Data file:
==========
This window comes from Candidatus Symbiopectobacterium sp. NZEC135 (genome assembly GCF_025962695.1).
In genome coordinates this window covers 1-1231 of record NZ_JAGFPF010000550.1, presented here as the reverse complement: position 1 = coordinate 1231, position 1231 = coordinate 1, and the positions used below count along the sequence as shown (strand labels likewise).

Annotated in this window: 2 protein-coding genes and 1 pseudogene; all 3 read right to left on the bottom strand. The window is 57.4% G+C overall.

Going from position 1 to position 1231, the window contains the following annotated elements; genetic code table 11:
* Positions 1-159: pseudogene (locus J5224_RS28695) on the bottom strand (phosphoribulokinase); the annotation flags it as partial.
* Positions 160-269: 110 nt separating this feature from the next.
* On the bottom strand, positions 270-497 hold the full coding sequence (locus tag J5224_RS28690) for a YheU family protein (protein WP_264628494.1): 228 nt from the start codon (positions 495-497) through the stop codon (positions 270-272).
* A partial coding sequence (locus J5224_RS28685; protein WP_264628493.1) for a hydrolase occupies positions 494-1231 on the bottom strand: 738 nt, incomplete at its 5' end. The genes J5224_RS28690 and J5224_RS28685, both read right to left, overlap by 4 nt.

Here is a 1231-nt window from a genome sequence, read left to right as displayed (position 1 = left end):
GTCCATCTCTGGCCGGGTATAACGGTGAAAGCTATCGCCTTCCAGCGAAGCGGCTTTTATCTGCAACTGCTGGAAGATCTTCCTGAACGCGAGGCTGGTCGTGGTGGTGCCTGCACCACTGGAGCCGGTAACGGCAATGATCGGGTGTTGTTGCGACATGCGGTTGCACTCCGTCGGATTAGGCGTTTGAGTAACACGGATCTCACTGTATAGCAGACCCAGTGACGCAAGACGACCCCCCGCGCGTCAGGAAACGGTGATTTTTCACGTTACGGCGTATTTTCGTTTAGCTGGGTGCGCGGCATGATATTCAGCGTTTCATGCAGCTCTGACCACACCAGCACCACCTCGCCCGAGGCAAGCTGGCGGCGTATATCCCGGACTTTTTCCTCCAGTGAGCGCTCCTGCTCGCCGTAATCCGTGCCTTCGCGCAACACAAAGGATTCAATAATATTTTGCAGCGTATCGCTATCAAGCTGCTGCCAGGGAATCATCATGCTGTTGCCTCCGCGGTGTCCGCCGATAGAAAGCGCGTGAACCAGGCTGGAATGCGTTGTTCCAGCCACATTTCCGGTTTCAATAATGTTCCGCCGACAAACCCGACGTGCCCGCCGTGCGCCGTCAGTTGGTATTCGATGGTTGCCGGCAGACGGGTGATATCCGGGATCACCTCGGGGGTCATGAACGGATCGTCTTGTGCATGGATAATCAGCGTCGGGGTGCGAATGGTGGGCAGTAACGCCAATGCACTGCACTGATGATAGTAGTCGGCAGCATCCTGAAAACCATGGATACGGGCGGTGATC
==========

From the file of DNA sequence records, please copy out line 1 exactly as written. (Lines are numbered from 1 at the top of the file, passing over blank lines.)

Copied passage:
This window comes from Candidatus Symbiopectobacterium sp. NZEC135 (genome assembly GCF_025962695.1).